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The 2020 Election: What to Expect From State Attorneys GeneralNovember 24, 2020
The headlines since Election Night have focused on the presidential election, but voters also elected 10 state attorneys general—key regulators whose impact on companies could rival that of the incoming Biden Administration.
Going into Election Night, four states featured significant attorney general races. In swing states North Carolina and Pennsylvania, Democratic incumbents faced tough competition from well-funded Republican challengers. And traditionally red states Indiana and Montana held hard-fought open-seat races for the attorney general position.
Three weeks later, the results are in. Republicans kept the open seats in Indiana and Montana. Pennsylvania Attorney General Josh Shapiro held onto his seat for a second term and North Carolina Attorney General Josh Stein held on to his seat, narrowly defeating a Republican challenger. In eight of the 10 races, incumbent attorneys general were reelected. Republicans will hold onto a majority of the nation’s attorneys general offices next year at 26-25.
One thing was clear even before Election Day: State attorneys general will remain key political players and regulators, and they will continue to expand their litigation and enforcement efforts in areas including consumer protection, data privacy, financial regulation, and healthcare. State attorneys general will also continue to reach across the political aisle to form multistate committees that investigate and punish wrongdoing.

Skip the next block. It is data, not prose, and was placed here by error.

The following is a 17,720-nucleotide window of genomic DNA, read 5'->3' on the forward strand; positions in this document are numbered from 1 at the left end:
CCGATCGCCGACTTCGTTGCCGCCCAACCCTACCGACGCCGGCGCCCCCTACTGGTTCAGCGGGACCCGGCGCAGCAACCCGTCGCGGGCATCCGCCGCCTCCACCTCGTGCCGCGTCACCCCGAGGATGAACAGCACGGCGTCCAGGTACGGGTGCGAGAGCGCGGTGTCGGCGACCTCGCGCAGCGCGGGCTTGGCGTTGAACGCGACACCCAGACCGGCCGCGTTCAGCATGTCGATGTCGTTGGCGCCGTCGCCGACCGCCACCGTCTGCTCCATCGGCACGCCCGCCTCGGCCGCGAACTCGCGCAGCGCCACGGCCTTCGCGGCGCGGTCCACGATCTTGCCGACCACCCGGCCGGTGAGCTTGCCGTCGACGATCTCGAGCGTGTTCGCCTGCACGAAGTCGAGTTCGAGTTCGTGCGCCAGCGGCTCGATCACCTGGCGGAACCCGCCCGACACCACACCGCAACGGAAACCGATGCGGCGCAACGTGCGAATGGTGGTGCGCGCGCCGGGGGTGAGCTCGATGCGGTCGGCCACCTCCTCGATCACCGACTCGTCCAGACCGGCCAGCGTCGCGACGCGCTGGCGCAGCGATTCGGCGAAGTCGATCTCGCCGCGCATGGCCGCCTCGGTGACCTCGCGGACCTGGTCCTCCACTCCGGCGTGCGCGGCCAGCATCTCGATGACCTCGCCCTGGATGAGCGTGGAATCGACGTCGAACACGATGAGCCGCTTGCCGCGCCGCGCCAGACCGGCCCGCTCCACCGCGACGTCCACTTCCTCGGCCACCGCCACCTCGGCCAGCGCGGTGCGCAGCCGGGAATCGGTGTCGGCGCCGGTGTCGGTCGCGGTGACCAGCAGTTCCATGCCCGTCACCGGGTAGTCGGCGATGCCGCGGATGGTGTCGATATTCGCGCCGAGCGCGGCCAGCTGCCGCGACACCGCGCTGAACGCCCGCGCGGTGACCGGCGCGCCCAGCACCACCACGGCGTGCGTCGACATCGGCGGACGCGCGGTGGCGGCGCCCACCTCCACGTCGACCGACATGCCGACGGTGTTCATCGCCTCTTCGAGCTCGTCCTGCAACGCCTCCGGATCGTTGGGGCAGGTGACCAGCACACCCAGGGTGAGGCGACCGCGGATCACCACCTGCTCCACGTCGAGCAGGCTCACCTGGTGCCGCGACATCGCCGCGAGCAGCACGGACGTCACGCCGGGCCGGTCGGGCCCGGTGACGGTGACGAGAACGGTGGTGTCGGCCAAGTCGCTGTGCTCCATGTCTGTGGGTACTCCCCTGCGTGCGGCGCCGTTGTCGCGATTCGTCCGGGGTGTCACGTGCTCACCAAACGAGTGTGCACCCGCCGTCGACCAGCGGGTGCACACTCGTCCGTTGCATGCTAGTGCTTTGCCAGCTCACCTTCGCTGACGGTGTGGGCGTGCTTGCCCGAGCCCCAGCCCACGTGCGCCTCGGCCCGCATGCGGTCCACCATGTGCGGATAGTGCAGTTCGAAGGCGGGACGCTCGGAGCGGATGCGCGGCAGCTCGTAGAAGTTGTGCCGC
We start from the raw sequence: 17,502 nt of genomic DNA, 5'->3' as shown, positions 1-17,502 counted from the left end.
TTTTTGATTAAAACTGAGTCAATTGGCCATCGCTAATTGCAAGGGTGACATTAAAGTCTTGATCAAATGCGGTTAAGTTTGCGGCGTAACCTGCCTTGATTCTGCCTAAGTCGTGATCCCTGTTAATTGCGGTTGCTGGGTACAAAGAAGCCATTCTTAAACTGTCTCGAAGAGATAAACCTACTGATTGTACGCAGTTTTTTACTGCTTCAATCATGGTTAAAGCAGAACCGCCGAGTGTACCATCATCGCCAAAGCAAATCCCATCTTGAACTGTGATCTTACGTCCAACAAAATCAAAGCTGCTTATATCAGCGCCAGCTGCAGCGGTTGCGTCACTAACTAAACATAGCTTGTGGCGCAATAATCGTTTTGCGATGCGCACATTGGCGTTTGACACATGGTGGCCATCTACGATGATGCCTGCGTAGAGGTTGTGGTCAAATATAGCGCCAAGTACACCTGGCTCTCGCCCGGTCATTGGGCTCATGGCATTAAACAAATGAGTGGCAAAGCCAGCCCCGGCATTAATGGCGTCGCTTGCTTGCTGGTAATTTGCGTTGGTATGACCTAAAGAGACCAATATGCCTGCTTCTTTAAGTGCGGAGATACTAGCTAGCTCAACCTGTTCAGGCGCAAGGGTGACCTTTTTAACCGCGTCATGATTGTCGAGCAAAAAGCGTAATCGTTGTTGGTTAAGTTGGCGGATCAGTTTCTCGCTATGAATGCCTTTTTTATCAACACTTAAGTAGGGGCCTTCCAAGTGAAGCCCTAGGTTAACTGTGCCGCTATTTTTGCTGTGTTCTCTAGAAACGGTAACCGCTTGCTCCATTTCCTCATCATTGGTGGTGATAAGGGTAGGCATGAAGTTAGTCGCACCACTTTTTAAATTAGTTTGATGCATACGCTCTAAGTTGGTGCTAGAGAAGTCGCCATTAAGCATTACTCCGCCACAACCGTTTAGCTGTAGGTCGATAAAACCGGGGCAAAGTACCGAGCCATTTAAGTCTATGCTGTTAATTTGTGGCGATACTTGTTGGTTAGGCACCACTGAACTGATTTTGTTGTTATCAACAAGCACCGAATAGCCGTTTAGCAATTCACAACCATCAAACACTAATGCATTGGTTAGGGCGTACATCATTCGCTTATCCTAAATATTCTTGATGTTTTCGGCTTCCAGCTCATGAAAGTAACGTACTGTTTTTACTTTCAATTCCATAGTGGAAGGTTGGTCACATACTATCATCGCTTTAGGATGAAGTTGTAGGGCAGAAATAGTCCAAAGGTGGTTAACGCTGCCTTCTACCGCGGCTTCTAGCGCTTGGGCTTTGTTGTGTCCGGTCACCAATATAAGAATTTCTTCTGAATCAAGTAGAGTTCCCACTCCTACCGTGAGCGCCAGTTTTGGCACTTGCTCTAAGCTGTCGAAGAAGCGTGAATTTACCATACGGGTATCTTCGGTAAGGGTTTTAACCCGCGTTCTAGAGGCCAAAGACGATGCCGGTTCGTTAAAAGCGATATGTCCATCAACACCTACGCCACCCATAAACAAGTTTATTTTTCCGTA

Joe Biden’s election as President of the United States and the inevitable increase in federal regulatory enforcement will not alter this course. During the Trump era, many Democratic attorneys general expanded their civil rights units to litigate against regulations and policy actions by the Trump Administration. For instance, in September, recently reelected Washington Attorney General Bob Ferguson filed his 80th lawsuit against the Trump Administration—the equivalent of two lawsuits every other month since President Trump was elected.1 Under the incoming administration, Ferguson and other Democratic attorneys general may reassign these civil rights attorneys to bring more regulatory strength to other priority areas, such as consumer protection and financial fraud. Conversely, as has become custom, certain Republican attorneys general will likely begin repurposing staff to litigate against Biden-Harris Administration policies.